These are two very different videos about crafting ceramics, yet they both capture the motion of highly-trained hands and the beauty of making.
The first video shows fine art pottery from Icheon, Korea–made on a potter’s wheel, all by men. The technique and attention to detail is astonishing, as they cut, pat, stamp, coax, and dab glaze into clay.
The second is from the British Museum, a collaborative ethnoarchaeological project conducted in Kerala, India. These potters are women, and the ceramics they make are standardized pots, each performing a specific role in the shaping of the pot. You are able to see the entire process, as the women stomp, bash, pat, smooth, and tend the pots.
One pot ends up on shelves in museum galleries, the other over a fire, filled with delicious curry.
It hangs there, throbbing heart of ceramic, wildfires under rippling aurora borealis. A rime-frosted pomegranate. A supernova in a jar.
Oxblood, sang de boeuf, lang yao hong, jihong, is the most magnificent and the most difficult of glazes. It is the red red red of heartbeats, misbehaves in kilns, sliding off the shoulders of the pot into a clotted puddle. You must apply it in great gouts of crimson so the copper will reduce and go red instead of green. It is assumed that this discovery was a happy accident, known as early as the Han dynasty (25-220 CE) and rediscovered during the Tang Dynasty (618-907 CE), and perfected during the Ming Dynasty (1368-1644 CE). The technique was lost, rediscovered, and lost time and time again.
The folklore around this particular hue for ceramics is also thickly applied, with varied accounts of a Chinese emperor jailing potters for failing to produce the proper color, a potter so frustrated that he threw himself into the kiln, thus producing the elusive red, and a faithful potter’s daughter was so incensed at her father’s imprisonment that she stepped into the kiln, also with a red result.
In 1925, the British Museum received a gift from a “generous Hong Kong donor in the name of Keechong Hong.” This gift included a tall, slender vase, described as a “typical specimen, with faintly crackled glaze and red of cherry tint in the thinner parts, but darkening into oxblood where it has flowed thick on the shoulders and above the base.” This compares well with an earlier gift from Sir Augustus Wollaston Franks, and shows the celadon lip–the delicate, singular green yielding to the more furious red.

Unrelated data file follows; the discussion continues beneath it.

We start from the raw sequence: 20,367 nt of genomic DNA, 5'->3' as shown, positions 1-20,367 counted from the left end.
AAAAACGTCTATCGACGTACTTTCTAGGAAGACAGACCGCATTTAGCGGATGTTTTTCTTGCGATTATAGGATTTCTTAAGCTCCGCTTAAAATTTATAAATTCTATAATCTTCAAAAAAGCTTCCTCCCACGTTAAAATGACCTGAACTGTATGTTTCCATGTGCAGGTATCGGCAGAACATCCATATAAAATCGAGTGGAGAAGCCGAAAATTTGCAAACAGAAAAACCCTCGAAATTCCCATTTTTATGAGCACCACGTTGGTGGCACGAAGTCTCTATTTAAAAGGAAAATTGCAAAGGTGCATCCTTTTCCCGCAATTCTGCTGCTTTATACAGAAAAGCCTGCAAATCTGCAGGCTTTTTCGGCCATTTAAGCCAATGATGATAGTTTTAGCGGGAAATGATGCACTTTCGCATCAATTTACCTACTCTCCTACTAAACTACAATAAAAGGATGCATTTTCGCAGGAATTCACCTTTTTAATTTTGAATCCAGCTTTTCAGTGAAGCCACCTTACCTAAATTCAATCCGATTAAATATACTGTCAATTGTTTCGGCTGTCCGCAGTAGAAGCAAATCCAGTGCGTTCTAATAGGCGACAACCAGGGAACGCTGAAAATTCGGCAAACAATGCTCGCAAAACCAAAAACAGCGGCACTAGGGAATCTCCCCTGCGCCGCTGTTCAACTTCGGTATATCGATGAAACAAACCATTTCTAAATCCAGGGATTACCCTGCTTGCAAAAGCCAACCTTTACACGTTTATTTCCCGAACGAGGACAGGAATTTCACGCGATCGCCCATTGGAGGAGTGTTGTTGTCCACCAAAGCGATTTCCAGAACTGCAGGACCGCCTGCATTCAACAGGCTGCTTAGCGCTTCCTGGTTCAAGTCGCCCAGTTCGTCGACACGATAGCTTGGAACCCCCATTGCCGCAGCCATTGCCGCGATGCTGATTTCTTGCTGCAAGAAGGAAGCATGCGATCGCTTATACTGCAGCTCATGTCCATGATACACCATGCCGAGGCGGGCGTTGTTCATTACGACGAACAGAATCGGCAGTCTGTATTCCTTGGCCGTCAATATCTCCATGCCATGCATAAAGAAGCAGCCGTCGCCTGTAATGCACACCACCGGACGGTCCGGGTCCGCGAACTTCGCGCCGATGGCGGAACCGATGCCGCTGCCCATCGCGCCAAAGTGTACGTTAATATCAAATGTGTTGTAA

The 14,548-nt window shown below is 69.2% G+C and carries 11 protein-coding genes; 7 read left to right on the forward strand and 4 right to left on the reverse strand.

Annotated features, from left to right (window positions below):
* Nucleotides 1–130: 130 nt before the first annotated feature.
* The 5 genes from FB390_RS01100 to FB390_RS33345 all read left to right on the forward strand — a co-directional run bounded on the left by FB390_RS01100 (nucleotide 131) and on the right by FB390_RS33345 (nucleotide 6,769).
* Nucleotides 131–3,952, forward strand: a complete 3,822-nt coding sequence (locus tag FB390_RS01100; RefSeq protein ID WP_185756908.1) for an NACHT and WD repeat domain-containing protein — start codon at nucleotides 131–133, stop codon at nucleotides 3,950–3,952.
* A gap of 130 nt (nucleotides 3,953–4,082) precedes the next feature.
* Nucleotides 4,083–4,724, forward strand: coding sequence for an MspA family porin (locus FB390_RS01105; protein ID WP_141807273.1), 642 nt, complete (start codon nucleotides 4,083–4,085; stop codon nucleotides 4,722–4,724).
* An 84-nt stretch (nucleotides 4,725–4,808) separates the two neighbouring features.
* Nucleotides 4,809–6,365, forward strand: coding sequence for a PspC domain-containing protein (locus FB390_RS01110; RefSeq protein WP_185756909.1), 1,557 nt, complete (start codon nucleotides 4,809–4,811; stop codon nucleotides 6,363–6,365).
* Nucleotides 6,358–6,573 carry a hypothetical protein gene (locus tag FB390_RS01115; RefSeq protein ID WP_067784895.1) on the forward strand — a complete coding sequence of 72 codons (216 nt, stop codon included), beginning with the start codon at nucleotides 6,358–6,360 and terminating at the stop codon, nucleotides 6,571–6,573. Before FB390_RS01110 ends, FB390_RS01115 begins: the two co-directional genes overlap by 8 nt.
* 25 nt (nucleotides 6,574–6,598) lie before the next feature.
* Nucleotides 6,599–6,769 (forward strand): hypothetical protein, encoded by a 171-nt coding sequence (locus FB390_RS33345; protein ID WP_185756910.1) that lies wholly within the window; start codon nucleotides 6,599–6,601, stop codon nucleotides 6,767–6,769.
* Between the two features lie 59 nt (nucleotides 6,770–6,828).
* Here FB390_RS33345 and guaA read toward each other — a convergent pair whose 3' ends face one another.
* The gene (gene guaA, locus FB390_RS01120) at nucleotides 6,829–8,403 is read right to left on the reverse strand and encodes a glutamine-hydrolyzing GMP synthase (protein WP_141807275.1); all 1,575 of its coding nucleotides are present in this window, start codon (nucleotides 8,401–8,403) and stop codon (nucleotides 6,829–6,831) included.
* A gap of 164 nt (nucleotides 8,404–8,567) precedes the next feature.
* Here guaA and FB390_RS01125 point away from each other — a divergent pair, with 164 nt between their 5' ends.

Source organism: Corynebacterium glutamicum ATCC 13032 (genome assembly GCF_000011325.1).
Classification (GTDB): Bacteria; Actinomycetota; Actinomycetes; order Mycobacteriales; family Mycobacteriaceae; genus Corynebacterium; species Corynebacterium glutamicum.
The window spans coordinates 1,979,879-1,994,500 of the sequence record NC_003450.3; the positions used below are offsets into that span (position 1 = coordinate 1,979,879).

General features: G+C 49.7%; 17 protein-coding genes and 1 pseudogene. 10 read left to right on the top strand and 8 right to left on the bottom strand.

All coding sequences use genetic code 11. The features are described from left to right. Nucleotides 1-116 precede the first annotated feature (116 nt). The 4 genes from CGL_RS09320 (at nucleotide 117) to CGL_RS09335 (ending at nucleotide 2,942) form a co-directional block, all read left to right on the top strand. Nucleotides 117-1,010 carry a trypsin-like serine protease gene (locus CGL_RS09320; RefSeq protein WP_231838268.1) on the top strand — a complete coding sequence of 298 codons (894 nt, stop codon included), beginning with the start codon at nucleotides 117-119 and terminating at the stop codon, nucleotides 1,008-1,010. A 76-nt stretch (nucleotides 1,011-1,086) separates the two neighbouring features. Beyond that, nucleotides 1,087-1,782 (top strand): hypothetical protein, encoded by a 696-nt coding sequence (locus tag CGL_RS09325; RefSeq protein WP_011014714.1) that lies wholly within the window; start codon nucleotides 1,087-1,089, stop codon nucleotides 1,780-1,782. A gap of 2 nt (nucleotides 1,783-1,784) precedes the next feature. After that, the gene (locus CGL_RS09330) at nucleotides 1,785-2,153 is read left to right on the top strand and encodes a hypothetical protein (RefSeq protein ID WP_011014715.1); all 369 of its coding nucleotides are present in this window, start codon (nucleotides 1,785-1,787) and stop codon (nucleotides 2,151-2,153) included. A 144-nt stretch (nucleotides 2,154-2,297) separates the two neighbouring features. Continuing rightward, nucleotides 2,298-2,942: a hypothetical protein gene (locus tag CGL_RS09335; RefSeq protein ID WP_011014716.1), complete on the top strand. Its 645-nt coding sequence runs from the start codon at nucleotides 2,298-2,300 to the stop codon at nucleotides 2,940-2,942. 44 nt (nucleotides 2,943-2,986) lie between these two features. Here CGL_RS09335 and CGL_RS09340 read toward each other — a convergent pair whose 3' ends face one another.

It’s this contrast between celadon and oxblood that modern potter Liu Jianhua plays with, the red finally filling the vessel, diving up and inside, like it belonged there all along.
So this, this a from a non-ceramicist–a partial, ragged run through the most elusive of colors, one that maddens, demands the most exquisite attention and craft, and is reborn over and over again.
The title of the post refers to My Name is Red, by Orhan Pamuk.
Title:Ancient Greece: Pots Tell the Story Year: 2003 Length: 12 minutes Made by: Karen Aqua and Ken Field in collaboration with Treasure Mountain Middle School, Park City, Utah Genre: Experimental Authors: Karen Aqua was an artist and spent 35 years making brilliant animated films before dying far too young from ovarian cancer. He husband, Ken Field, is a famous musician and composer who has made music for Sesame Street, among other productions.
Interesting opening, very DIY, stop-motion animation using children’s drawings. There’s a narrator, telling us what the children have learned while studying Ancient Greece, very nice….wait, what? “They ruled a large part of the world thousands of years ago.” Large…uh…hmm. During this description we have various drawings of Greek pots shimming across the frame.
There are several narrators, which is great. First a woman, then a man (presumably Karen Aqua and Ken Field, which are surely the names of folksy, down-home superheroes) and then various children. Nice–a varied voice de-centers the usual authoritative voice-of-god narration.
We learn standard the standard bits about the columns through cute animations of Doric, Ionic, and Corinthian columns emerging from the ground with cranking noises, but I do not particularly like this disembodied emergence of architecture, especially when it comes to Greek architecture. People built those.
Speaking of people, we get actors in “heavy, sweaty masks,” musicians, and the first Olympics. We also hear about Greek mythology and monsters at length. The drawings are very cute and the animation is extremely inventive.
Overall, the film is aimed at a young, elementary school audience, probably 7-10. It is an excellent project, and I applaud the enterprising animators who put this fun film together. I love the idea of young school children drawing figures from Greek pots and extrapolating stories that they could animate using these figures. In this case I’d argue that the making of the film is actually more important than the particular outcome, which is a bit boring and basic.
2/5 – Movie content 5/5 – School project, great for outreach